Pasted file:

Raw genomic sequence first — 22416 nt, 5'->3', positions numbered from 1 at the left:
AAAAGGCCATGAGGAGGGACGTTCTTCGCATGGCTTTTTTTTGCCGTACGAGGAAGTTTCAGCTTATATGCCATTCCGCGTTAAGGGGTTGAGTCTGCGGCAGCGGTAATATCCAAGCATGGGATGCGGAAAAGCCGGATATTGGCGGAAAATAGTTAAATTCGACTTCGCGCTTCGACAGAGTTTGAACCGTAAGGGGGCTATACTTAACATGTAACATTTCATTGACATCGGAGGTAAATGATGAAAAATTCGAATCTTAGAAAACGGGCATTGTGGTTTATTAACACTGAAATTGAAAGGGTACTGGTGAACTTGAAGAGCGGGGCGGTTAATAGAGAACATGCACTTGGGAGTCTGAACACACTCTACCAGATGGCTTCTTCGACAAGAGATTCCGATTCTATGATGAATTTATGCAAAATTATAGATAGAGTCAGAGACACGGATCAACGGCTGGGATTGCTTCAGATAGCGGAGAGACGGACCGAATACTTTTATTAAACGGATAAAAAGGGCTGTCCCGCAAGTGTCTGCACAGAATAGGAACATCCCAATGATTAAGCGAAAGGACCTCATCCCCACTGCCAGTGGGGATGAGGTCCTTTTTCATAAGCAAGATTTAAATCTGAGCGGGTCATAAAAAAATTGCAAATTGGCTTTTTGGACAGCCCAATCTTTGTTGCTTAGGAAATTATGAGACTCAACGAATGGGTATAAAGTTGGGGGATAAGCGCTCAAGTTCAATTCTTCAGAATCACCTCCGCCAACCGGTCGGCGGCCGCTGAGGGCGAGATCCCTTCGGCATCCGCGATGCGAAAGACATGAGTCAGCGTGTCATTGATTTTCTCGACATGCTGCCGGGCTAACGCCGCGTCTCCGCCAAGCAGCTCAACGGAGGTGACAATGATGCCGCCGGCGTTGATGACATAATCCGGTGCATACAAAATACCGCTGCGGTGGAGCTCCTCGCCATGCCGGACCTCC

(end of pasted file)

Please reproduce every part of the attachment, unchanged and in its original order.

Raw genomic sequence first — 22416 nt, 5'->3', positions numbered from 1 at the left:
AAAAGGCCATGAGGAGGGACGTTCTTCGCATGGCTTTTTTTTGCCGTACGAGGAAGTTTCAGCTTATATGCCATTCCGCGTTAAGGGGTTGAGTCTGCGGCAGCGGTAATATCCAAGCATGGGATGCGGAAAAGCCGGATATTGGCGGAAAATAGTTAAATTCGACTTCGCGCTTCGACAGAGTTTGAACCGTAAGGGGGCTATACTTAACATGTAACATTTCATTGACATCGGAGGTAAATGATGAAAAATTCGAATCTTAGAAAACGGGCATTGTGGTTTATTAACACTGAAATTGAAAGGGTACTGGTGAACTTGAAGAGCGGGGCGGTTAATAGAGAACATGCACTTGGGAGTCTGAACACACTCTACCAGATGGCTTCTTCGACAAGAGATTCCGATTCTATGATGAATTTATGCAAAATTATAGATAGAGTCAGAGACACGGATCAACGGCTGGGATTGCTTCAGATAGCGGAGAGACGGACCGAATACTTTTATTAAACGGATAAAAAGGGCTGTCCCGCAAGTGTCTGCACAGAATAGGAACATCCCAATGATTAAGCGAAAGGACCTCATCCCCACTGCCAGTGGGGATGAGGTCCTTTTTCATAAGCAAGATTTAAATCTGAGCGGGTCATAAAAAAATTGCAAATTGGCTTTTTGGACAGCCCAATCTTTGTTGCTTAGGAAATTATGAGACTCAACGAATGGGTATAAAGTTGGGGGATAAGCGCTCAAGTTCAATTCTTCAGAATCACCTCCGCCAACCGGTCGGCGGCCGCTGAGGGCGAGATCCCTTCGGCATCCGCGATGCGAAAGACATGAGTCAGCGTGTCATTGATTTTCTCGACATGCTGCCGGGCTAACGCCGCGTCTCCGCCAAGCAGCTCAACGGAGGTGACAATGATGCCGCCGGCGTTGATGACATAATCCGGTGCATACAAAATACCGCTGCGGTGGAGCTCCTCGCCATGCCGGACCTCC